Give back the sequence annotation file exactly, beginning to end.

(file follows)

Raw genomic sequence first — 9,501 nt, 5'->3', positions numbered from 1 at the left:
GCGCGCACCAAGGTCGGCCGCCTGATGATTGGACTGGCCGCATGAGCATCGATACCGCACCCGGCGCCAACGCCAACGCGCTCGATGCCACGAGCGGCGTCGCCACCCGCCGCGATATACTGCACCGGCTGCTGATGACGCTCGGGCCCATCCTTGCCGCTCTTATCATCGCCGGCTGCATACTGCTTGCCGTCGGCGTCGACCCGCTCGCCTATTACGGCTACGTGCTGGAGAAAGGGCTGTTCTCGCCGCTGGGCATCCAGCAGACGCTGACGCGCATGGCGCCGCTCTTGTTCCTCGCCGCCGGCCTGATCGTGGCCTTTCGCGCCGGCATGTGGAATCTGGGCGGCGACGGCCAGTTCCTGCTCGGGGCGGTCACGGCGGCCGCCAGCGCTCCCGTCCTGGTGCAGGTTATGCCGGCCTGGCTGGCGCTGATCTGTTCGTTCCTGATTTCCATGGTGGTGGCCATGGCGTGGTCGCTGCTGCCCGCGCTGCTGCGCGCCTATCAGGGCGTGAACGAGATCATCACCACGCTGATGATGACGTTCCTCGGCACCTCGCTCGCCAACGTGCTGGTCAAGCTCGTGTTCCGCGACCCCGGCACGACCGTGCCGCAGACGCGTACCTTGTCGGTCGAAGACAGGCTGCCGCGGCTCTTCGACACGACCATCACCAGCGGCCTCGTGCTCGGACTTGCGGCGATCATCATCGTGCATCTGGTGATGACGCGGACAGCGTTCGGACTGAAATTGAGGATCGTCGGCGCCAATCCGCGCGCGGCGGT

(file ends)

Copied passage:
Raw genomic sequence first — 9,501 nt, 5'->3', positions numbered from 1 at the left:
GCGCGCACCAAGGTCGGCCGCCTGATGATTGGACTGGCCGCATGAGCATCGATACCGCACCCGGCGCCAACGCCAACGCGCTCGATGCCACGAGCGGCGTCGCCACCCGCCGCGATATACTGCACCGGCTGCTGATGACGCTCGGGCCCATCCTTGCCGCTCTTATCATCGCCGGCTGCATACTGCTTGCCGTCGGCGTCGACCCGCTCGCCTATTACGGCTACGTGCTGGAGAAAGGGCTGTTCTCGCCGCTGGGCATCCAGCAGACGCTGACGCGCATGGCGCCGCTCTTGTTCCTCGCCGCCGGCCTGATCGTGGCCTTTCGCGCCGGCATGTGGAATCTGGGCGGCGACGGCCAGTTCCTGCTCGGGGCGGTCACGGCGGCCGCCAGCGCTCCCGTCCTGGTGCAGGTTATGCCGGCCTGGCTGGCGCTGATCTGTTCGTTCCTGATTTCCATGGTGGTGGCCATGGCGTGGTCGCTGCTGCCCGCGCTGCTGCGCGCCTATCAGGGCGTGAACGAGATCATCACCACGCTGATGATGACGTTCCTCGGCACCTCGCTCGCCAACGTGCTGGTCAAGCTCGTGTTCCGCGACCCCGGCACGACCGTGCCGCAGACGCGTACCTTGTCGGTCGAAGACAGGCTGCCGCGGCTCTTCGACACGACCATCACCAGCGGCCTCGTGCTCGGACTTGCGGCGATCATCATCGTGCATCTGGTGATGACGCGGACAGCGTTCGGACTGAAATTGAGGATCGTCGGCGCCAATCCGCGCGCGGCGGT